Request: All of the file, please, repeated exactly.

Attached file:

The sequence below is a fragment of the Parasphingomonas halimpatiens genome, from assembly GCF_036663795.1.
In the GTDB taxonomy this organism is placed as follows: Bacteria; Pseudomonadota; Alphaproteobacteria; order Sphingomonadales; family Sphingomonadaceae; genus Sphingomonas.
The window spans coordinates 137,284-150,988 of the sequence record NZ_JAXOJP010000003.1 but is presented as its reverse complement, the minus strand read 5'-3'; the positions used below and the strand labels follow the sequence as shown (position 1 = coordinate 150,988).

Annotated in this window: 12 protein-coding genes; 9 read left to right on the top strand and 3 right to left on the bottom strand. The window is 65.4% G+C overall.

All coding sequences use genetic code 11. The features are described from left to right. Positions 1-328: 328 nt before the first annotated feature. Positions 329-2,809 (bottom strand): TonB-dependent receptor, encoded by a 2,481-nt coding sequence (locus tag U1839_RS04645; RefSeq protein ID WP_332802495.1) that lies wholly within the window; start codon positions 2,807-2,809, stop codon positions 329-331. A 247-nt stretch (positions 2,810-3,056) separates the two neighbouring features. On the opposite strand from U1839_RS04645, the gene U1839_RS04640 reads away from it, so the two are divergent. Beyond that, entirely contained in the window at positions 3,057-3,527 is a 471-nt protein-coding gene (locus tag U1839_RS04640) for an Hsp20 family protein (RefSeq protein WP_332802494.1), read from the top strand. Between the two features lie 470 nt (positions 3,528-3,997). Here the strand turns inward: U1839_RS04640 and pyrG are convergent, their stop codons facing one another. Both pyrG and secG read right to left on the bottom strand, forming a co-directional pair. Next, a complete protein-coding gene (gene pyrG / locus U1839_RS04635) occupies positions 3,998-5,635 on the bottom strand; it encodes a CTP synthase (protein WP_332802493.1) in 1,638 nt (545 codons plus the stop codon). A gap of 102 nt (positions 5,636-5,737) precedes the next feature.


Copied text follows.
The sequence below is a fragment of the Parasphingomonas halimpatiens genome, from assembly GCF_036663795.1.
In the GTDB taxonomy this organism is placed as follows: Bacteria; Pseudomonadota; Alphaproteobacteria; order Sphingomonadales; family Sphingomonadaceae; genus Sphingomonas.
The window spans coordinates 137,284-150,988 of the sequence record NZ_JAXOJP010000003.1 but is presented as its reverse complement, the minus strand read 5'-3'; the positions used below and the strand labels follow the sequence as shown (position 1 = coordinate 150,988).

Annotated in this window: 12 protein-coding genes; 9 read left to right on the top strand and 3 right to left on the bottom strand. The window is 65.4% G+C overall.

All coding sequences use genetic code 11. The features are described from left to right. Positions 1-328: 328 nt before the first annotated feature. Positions 329-2,809 (bottom strand): TonB-dependent receptor, encoded by a 2,481-nt coding sequence (locus tag U1839_RS04645; RefSeq protein ID WP_332802495.1) that lies wholly within the window; start codon positions 2,807-2,809, stop codon positions 329-331. A 247-nt stretch (positions 2,810-3,056) separates the two neighbouring features. On the opposite strand from U1839_RS04645, the gene U1839_RS04640 reads away from it, so the two are divergent. Beyond that, entirely contained in the window at positions 3,057-3,527 is a 471-nt protein-coding gene (locus tag U1839_RS04640) for an Hsp20 family protein (RefSeq protein WP_332802494.1), read from the top strand. Between the two features lie 470 nt (positions 3,528-3,997). Here the strand turns inward: U1839_RS04640 and pyrG are convergent, their stop codons facing one another. Both pyrG and secG read right to left on the bottom strand, forming a co-directional pair. Next, a complete protein-coding gene (gene pyrG / locus U1839_RS04635) occupies positions 3,998-5,635 on the bottom strand; it encodes a CTP synthase (protein WP_332802493.1) in 1,638 nt (545 codons plus the stop codon). A gap of 102 nt (positions 5,636-5,737) precedes the next feature.